US Congress omits online gaming ban from spending bill

US Congress omits online gaming ban from spending bill

Thursday, December 11, 2014

US Congress has opted not to get involved with the ongoing debate over internet gaming in the country after omitting a ban from this week’s budget.

Earlier this week, Congress unveiled its omnibus spending bill for the next nine months. The $1.1 trillion (€885.1bn) budget is used to keep government departments and public services running and is regarded as a must-pass measure, meaning that any other orders included in the bill are almost certain to be passed as well.

However, Congress has opted not to include on online gaming ban in the bill despite heavy lobbying by Sheldon Adelson, chairman of casino and resort company Las Vegas Sand Corporation and long-time critic of internet gambling. Adelson had hoped to include provisions that would reinstate laws to ban all forms of online gaming in the US.

Adelson’s Restore America’s Wire Act would see the Interstate Wire Act of 1961 reinstated and a 2011 decision overruled. The Justice Department in 2011 ruled that the Interstate Wire Act of 1961 only covers sports betting – a decision that opened up the wider online gambling market to states wishing to offer certain internet games such as poker and table games. 

Since this ruling, Nevada, New Jersey and Delaware have all opted to launch some form of online gaming service, while a number of other states are also reported to be interested in following suit. Adelson has since been lobbying to re-introduce a blanket ban on all forms of online gaming in the US.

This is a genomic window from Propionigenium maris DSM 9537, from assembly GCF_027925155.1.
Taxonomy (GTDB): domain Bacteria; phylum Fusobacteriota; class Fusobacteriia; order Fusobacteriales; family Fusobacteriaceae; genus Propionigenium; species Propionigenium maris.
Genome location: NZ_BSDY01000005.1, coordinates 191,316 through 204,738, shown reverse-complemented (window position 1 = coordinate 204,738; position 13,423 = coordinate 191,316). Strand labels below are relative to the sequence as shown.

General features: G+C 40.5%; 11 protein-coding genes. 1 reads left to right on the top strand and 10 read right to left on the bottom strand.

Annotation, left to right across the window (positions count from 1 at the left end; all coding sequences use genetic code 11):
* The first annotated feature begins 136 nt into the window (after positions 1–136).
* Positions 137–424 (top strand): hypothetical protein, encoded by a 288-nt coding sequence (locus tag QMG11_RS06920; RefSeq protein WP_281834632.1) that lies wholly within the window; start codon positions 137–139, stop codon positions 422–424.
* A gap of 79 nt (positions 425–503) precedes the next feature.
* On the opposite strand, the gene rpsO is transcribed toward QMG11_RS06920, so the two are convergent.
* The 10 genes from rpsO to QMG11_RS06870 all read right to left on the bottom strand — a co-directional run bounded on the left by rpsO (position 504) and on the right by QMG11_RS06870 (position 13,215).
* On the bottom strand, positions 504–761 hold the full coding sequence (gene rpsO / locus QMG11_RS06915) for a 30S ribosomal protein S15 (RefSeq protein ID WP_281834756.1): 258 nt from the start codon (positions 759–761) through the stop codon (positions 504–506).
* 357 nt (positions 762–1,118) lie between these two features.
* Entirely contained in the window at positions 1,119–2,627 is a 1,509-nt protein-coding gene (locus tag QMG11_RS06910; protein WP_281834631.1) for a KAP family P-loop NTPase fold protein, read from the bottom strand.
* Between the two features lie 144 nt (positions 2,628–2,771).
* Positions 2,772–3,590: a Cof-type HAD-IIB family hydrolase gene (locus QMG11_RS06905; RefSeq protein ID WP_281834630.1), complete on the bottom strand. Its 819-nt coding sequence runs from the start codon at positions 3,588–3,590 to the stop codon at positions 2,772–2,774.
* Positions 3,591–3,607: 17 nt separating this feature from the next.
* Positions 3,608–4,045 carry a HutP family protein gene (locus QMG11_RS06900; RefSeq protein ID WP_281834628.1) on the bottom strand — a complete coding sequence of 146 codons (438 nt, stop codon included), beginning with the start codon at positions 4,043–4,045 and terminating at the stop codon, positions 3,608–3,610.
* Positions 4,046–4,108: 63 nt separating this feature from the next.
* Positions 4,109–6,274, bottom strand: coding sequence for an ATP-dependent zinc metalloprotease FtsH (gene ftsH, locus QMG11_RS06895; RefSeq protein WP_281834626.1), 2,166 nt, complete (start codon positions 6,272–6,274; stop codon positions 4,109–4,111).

Senate Majority Leader Harry Reid (pictured) from Nevada said on Tuesday that this year’s debate over online gaming in the country would more or less be over if the spending bill remained silent. This marks the third consecutive Congress that has attempted to form a federal strategy for legalised internet gambling, only for it to fall short of some form of consensus.

“If we can’t get it into the omnibus, it won’t be in anything,” Reid said.

Reid had previously voiced his support for legislation that would ban online wagering but create an exemption for internet poker, due to the latter being a game of skill rather than “chance” gambling. This position is in line with state law in Nevada, which has legalised online poker but not other forms of web gambling.

Jan Jones Blackhurst, senior vice-president of government affairs at Caesars Entertainment, said the US operator, which has successfully launched online gaming services in both Nevada and New Jersey, is pleased that anti-web gambling language has been omitted from the bill.

Speaking to the Las Vegas Review-Journal newspaper, Blackhurst said: “We believe that banning internet gaming is bad public policy from our perspective. We’re pleased this issue will be discussed openly and not hidden in some omnibus bill.”

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